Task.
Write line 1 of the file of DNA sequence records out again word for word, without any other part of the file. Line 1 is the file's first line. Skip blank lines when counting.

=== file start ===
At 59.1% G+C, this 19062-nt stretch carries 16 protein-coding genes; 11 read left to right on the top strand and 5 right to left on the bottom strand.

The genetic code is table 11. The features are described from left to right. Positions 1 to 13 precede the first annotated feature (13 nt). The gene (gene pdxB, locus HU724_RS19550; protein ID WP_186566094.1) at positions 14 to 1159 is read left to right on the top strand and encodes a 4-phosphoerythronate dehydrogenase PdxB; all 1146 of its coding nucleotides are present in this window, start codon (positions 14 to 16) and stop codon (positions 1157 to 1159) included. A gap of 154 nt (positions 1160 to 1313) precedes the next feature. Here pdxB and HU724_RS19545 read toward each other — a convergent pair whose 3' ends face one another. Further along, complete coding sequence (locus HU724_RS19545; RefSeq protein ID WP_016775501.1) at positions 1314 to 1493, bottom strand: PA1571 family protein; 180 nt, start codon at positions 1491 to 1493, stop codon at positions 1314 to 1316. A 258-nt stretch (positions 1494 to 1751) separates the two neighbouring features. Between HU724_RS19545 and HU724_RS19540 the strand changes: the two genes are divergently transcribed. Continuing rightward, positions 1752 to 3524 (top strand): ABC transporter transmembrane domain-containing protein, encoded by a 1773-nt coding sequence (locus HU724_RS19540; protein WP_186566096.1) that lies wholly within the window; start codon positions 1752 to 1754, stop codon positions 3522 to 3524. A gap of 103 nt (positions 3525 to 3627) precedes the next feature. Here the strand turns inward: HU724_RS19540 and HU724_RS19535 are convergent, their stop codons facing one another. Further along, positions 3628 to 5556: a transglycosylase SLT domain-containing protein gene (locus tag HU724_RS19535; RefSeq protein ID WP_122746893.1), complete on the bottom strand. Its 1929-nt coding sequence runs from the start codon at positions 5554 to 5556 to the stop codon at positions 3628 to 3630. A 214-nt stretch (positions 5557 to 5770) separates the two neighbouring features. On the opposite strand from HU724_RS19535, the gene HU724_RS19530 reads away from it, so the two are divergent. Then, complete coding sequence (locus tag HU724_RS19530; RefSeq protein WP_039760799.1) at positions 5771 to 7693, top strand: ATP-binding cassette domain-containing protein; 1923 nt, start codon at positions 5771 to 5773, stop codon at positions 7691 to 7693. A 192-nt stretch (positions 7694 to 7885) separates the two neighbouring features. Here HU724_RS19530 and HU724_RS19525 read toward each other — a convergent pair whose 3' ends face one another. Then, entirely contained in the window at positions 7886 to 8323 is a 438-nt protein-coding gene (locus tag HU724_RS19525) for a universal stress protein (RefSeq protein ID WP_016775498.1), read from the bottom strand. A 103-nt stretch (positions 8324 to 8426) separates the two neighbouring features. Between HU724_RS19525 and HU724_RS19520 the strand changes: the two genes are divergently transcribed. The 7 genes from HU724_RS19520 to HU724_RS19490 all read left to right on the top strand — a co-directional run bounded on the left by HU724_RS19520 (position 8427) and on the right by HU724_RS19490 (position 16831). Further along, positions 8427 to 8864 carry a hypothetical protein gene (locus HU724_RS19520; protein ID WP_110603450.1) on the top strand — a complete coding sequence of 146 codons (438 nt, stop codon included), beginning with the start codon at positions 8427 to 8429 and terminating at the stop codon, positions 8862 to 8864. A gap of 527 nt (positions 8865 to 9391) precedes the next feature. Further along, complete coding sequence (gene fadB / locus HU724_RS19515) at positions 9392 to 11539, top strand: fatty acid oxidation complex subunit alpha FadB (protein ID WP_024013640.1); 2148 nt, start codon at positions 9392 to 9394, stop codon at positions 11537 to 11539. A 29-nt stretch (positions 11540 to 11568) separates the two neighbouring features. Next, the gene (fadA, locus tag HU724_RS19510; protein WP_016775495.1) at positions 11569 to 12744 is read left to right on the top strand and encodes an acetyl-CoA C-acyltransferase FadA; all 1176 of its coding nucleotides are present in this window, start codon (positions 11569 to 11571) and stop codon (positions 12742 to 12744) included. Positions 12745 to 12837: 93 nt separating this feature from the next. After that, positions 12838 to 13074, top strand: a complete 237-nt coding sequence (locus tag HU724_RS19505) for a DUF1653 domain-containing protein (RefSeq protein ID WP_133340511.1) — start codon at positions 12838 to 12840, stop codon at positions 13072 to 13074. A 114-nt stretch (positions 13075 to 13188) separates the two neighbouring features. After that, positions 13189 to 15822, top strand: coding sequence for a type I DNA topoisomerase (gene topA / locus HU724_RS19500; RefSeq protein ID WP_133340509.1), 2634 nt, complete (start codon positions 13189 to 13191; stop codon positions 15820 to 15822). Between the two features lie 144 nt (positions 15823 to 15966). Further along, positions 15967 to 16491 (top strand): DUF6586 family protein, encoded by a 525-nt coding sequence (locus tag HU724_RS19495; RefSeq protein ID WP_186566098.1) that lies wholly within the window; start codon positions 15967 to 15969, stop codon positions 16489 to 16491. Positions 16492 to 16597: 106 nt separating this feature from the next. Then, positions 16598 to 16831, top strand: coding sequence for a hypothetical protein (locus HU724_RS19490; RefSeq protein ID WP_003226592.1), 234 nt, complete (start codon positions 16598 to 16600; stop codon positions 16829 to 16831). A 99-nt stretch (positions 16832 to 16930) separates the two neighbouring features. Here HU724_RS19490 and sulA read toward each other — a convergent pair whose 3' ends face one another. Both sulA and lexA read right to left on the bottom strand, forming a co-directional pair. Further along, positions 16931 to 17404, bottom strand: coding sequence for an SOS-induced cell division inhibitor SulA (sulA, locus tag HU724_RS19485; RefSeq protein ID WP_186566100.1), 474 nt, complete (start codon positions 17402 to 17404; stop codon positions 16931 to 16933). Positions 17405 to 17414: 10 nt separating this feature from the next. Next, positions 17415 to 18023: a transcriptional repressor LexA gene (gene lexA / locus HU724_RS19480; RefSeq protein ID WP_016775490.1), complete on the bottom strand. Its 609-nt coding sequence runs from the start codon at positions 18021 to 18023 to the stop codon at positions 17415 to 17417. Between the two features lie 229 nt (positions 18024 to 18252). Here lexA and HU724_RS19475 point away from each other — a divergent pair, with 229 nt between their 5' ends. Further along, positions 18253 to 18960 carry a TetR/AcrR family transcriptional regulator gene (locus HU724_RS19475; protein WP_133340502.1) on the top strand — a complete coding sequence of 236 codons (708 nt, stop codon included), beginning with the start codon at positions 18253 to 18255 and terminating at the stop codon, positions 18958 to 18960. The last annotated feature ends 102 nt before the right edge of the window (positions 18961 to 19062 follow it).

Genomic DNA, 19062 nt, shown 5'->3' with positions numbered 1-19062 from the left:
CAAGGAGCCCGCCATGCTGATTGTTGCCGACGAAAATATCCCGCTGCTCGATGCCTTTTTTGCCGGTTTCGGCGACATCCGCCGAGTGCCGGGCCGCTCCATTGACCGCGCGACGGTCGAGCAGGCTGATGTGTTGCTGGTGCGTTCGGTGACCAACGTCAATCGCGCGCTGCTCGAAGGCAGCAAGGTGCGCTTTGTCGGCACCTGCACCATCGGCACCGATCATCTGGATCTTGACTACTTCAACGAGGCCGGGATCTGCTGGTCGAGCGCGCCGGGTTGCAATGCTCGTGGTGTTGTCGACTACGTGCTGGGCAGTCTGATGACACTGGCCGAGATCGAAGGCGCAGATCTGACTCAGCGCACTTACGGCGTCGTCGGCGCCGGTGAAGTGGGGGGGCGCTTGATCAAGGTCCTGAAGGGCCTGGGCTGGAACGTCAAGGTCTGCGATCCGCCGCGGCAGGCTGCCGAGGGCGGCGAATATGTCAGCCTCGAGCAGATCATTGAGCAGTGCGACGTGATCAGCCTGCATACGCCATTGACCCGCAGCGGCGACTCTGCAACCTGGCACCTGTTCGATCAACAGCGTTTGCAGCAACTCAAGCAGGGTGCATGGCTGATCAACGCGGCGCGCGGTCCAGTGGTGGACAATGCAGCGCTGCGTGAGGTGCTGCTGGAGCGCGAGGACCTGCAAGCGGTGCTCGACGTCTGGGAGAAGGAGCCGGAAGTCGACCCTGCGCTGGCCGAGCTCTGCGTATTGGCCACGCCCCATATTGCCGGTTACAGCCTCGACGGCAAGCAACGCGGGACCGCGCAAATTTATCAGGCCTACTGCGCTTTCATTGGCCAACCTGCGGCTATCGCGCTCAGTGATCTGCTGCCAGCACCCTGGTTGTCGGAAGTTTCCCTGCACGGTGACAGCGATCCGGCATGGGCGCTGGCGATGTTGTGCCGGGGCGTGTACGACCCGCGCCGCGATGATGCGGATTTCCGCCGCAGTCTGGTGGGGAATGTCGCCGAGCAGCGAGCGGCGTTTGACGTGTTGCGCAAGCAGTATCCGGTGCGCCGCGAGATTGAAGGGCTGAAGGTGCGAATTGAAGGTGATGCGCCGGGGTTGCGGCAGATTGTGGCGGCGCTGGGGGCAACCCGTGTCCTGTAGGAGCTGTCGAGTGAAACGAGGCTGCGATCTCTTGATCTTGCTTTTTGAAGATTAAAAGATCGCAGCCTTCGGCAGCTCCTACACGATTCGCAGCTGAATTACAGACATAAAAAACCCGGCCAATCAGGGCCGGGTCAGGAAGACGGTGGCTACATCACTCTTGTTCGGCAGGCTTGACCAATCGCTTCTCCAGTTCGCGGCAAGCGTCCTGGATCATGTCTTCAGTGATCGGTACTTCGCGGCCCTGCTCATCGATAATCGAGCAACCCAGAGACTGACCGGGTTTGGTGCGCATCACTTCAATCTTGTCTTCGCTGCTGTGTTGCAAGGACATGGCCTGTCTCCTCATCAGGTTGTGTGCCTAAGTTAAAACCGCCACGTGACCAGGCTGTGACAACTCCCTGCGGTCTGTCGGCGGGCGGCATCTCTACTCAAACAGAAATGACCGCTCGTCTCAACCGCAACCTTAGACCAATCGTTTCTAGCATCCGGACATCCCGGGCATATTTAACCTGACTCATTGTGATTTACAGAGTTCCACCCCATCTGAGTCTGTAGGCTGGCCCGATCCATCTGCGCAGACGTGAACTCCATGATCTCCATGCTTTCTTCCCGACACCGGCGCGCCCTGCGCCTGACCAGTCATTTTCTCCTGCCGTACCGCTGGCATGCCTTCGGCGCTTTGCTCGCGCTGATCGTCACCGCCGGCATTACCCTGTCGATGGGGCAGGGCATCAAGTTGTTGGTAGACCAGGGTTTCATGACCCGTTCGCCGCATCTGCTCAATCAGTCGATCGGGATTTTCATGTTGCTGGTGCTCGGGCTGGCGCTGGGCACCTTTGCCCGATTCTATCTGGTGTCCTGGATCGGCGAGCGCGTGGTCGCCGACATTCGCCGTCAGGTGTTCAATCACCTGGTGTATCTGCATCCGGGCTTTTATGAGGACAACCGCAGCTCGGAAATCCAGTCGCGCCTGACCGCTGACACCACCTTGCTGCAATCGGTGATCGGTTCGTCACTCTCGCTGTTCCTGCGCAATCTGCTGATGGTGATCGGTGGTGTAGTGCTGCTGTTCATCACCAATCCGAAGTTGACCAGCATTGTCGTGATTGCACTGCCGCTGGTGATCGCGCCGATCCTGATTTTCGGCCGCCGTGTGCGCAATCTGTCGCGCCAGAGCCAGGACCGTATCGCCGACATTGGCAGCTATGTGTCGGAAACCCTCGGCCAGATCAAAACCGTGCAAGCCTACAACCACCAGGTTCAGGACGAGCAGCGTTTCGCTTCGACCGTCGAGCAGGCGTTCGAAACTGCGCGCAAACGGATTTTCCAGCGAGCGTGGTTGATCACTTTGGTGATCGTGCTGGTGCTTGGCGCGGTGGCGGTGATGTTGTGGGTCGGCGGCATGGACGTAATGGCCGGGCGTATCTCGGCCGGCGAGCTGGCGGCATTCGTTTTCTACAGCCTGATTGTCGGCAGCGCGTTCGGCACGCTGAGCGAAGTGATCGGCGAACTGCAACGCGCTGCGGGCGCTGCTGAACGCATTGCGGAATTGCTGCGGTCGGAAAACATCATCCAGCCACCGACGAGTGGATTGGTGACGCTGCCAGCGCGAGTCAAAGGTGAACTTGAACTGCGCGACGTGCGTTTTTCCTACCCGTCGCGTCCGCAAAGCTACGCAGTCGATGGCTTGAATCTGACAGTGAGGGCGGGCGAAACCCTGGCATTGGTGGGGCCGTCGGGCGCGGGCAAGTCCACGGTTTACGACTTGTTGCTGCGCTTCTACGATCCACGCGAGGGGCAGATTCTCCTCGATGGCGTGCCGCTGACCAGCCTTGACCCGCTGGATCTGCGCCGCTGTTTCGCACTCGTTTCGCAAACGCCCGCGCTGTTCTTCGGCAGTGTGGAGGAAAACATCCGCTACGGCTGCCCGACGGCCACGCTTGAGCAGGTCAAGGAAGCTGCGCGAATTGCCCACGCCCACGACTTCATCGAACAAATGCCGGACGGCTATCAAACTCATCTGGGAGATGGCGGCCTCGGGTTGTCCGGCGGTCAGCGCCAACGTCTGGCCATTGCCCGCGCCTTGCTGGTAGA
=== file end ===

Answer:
At 59.1% G+C, this 19062-nt stretch carries 16 protein-coding genes; 11 read left to right on the top strand and 5 right to left on the bottom strand.